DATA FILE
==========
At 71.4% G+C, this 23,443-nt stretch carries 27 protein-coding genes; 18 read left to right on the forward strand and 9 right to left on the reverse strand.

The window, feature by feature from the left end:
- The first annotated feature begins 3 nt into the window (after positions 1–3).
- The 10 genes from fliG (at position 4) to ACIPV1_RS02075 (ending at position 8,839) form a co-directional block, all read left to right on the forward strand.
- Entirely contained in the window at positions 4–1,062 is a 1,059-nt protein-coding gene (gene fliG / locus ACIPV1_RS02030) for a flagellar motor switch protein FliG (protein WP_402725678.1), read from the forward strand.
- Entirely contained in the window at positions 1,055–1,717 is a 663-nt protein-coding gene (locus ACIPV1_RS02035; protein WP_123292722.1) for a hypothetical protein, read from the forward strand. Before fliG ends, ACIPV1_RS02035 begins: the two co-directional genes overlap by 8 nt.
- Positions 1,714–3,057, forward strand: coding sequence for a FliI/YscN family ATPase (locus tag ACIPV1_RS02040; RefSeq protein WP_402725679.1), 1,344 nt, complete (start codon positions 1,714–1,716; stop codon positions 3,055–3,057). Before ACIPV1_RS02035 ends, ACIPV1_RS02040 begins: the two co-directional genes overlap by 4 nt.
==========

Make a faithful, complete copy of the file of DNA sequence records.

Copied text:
At 71.4% G+C, this 23,443-nt stretch carries 27 protein-coding genes; 18 read left to right on the forward strand and 9 right to left on the reverse strand.

The window, feature by feature from the left end:
- The first annotated feature begins 3 nt into the window (after positions 1–3).
- The 10 genes from fliG (at position 4) to ACIPV1_RS02075 (ending at position 8,839) form a co-directional block, all read left to right on the forward strand.
- Entirely contained in the window at positions 4–1,062 is a 1,059-nt protein-coding gene (gene fliG / locus ACIPV1_RS02030) for a flagellar motor switch protein FliG (protein WP_402725678.1), read from the forward strand.
- Entirely contained in the window at positions 1,055–1,717 is a 663-nt protein-coding gene (locus ACIPV1_RS02035; protein WP_123292722.1) for a hypothetical protein, read from the forward strand. Before fliG ends, ACIPV1_RS02035 begins: the two co-directional genes overlap by 8 nt.
- Positions 1,714–3,057, forward strand: coding sequence for a FliI/YscN family ATPase (locus tag ACIPV1_RS02040; RefSeq protein WP_402725679.1), 1,344 nt, complete (start codon positions 1,714–1,716; stop codon positions 3,055–3,057). Before ACIPV1_RS02035 ends, ACIPV1_RS02040 begins: the two co-directional genes overlap by 4 nt.